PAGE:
Industry 4.0 is about connecting ‘things’ to ‘the internet’, but rather than for you personally, Industry 4.0 does so behind the scenes; in factories and manufacturing processes. The industry of tomorrow is not governed by fancy automated gadgets, but by intelligent software systems that streamline processes to near perfection. With product titles such as ‘Predictive Maintenance and Service’, ‘Connected Logistics’, and ‘Connected Manufacturing’, SAP explains the defining innovations of Industry 4.0 in a nutshell. “If it ain’t broken, don’t fix it” has no place here. The motto is “have it fix itself before it even knows it can break, and make sure the right expert knows about it yesterday”.
It might not be as obvious and visible, but industrial ‘IoT’ innovations will be part of our everyday life. Supermarkets such as Lidl and Alnatura are also reaching for the cloud. Can you imagine a grocery store where there’s a constant real-time evaluation of stocks, and your favourite items are always available? Reducing food waste seems to be at the top of the agenda, since it benefits store managers and the environment alike. Food that’s near its expiry date can be moved to restaurants or charity for immediate use, and customers can be alerted via an app whenever groceries are marked for reduction in their local supermarket.Smart Homes
You're on your way from work, it's freezing outside, and all you want to do is snuggle up with a book. Before you get home, you take out your mobile phone and start the heating. Once inside, there's no need to fumble for a light switch - you house senses your movement and lights up the room. Sounds futuristic? It's available right now, even for your standard rented apartment. In years to come, you might be able to use your phone to preheat the oven or turn on the stove, so you can enjoy your dinner the minute you get home. Electricity companies such as RWE are already gathering extensive experience with smart homes. In order to allow various systems, sensors, devices, and ‘things’ to talk to each other, they've created a communication protocol called “Lemonbeat Smart Device Language”. It can be used for any sort of setup, from complex autonomous systems, right down to a simple light switch. Independent of the transmission form, it’s praised as the standardised IoT communication language fit for the future.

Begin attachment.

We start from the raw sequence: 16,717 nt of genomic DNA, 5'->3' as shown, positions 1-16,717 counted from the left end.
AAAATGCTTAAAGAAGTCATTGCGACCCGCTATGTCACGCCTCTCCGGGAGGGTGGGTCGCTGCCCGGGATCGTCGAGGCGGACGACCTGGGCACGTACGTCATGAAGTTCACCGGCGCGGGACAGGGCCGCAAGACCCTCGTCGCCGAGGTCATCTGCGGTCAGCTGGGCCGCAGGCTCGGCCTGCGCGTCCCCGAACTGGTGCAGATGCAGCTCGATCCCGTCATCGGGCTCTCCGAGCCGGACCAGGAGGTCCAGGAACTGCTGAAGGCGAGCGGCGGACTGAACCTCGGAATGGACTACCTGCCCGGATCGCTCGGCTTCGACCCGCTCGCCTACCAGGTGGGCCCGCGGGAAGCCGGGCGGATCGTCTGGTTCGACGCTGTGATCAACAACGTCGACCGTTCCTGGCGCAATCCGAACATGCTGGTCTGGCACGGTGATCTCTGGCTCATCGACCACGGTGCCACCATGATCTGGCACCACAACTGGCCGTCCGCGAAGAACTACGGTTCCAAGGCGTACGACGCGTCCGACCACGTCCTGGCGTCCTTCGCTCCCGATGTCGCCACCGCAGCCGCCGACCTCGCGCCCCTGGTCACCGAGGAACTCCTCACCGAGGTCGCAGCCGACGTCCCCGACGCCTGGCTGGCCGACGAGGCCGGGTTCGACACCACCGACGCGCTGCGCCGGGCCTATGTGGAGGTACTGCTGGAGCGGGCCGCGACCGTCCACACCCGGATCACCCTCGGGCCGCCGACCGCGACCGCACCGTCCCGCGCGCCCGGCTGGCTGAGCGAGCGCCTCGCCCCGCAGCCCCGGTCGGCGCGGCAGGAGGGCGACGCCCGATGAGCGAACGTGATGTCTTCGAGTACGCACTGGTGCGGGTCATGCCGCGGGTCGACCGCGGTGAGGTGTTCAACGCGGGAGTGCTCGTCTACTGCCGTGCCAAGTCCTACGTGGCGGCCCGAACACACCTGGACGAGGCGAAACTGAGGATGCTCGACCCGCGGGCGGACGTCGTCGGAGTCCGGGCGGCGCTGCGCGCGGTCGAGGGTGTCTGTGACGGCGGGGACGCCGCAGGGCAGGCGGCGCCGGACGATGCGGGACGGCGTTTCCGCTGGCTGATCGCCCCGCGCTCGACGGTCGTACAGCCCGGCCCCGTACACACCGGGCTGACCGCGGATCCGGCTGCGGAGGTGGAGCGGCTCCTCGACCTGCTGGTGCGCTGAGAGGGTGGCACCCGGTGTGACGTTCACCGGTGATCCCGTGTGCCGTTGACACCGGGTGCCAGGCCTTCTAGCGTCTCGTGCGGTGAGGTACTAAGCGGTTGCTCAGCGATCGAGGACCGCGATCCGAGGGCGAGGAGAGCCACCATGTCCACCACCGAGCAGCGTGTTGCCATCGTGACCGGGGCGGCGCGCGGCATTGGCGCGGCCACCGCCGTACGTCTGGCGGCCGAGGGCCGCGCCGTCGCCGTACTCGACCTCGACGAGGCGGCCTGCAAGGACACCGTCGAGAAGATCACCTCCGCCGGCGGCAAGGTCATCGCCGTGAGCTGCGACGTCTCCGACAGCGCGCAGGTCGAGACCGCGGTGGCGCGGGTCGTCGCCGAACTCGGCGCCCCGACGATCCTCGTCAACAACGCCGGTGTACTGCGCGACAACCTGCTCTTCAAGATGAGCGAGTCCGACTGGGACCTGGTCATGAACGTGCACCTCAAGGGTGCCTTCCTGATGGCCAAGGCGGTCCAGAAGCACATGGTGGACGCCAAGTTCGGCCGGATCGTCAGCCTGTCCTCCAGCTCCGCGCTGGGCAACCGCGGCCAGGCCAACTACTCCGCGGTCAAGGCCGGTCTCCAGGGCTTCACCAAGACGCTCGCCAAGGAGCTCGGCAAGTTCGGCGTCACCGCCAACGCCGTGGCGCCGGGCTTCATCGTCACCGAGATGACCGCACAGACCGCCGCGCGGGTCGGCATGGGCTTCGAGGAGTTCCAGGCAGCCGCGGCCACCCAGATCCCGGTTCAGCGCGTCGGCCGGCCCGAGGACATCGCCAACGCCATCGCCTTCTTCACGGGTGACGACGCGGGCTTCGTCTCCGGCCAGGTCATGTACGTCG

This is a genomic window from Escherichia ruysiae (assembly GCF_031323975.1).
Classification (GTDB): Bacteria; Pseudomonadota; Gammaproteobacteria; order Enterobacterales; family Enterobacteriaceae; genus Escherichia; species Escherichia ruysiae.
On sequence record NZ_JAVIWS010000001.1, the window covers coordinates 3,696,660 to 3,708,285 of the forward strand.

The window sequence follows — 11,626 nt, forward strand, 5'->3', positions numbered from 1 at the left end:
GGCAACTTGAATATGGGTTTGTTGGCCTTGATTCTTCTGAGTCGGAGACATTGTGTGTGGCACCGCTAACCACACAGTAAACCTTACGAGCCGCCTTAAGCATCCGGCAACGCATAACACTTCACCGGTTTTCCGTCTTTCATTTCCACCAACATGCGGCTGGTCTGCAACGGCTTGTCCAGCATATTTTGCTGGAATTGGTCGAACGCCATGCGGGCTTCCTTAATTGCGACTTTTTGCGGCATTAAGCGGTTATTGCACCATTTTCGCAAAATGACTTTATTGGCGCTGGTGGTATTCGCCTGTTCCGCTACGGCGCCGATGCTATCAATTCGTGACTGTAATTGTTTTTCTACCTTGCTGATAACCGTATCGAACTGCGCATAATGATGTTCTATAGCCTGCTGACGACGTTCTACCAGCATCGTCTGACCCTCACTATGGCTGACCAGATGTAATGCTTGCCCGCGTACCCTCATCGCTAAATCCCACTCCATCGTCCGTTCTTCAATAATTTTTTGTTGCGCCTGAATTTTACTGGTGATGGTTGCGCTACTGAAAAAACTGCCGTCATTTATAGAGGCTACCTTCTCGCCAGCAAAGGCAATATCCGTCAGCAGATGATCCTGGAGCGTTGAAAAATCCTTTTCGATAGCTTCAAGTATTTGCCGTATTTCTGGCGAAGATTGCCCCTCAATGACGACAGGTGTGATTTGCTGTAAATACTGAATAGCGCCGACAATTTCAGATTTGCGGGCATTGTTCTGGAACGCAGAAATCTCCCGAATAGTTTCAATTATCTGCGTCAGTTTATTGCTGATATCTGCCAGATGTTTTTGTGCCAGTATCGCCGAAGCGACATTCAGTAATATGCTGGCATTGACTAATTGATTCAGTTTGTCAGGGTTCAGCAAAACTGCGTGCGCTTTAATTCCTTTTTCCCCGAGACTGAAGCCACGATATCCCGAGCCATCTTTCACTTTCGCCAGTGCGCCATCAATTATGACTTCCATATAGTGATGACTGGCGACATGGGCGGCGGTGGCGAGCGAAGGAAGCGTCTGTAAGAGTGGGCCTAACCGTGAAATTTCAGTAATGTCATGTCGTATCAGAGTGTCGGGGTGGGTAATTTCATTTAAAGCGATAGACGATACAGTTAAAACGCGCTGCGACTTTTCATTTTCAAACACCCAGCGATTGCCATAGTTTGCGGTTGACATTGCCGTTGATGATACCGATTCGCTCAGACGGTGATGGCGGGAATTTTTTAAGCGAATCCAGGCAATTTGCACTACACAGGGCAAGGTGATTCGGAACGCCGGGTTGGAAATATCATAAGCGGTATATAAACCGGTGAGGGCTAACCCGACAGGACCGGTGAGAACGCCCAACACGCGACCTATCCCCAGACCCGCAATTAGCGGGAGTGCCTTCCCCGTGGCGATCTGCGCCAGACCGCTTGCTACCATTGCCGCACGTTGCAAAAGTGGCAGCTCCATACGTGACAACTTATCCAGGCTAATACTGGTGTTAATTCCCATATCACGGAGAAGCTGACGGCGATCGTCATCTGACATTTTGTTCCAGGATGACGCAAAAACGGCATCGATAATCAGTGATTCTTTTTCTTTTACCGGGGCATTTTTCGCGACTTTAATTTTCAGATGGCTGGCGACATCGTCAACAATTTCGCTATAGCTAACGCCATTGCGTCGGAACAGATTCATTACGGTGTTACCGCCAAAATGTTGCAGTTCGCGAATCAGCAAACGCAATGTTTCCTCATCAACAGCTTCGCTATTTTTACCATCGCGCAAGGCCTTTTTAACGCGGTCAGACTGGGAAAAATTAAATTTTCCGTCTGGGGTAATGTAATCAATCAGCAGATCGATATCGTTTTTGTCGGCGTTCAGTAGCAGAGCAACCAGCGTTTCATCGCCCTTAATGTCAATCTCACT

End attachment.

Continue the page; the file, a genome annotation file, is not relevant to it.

What if your car could drive itself out of the garage and to the front door, preheat itself in winter and turn on its air conditioning in summer? This is the direction things are going. Car companies are focused on self-driving cars, but also on connecting your car to your smart house and mobile devices. BMW envisions a virtual personal assistant who knows your morning routines and agenda, listens to your phone calls to schedule meetings in your calendar, and displays route and traffic information on your windscreen. Volkswagen is going into the same direction with ‘Budd-e’, a car they collaborate on with LG and the german startup Bird Home. You’ll be able to see which groceries are in your refrigerator, hear the doorbell ring, and if it’s a parcel delivery you can remotely unlock a special box for the postman - all from your car’s dashboard.
Concerning global transport logistics, the interest in IoT is huge as well. Vehicle competitors like MAN and Daimler are focussing on safety and fuel consumption; Daimler currently has 365,000 of its commercial vehicles connected via telematics, and a myriad of sensors are gathering environmental data about them in real time, worldwide. Up until 2020, Daimler will be using those data and investing around half a billion euros in the complete interconnectedness of trucks with their environment and the transport operators.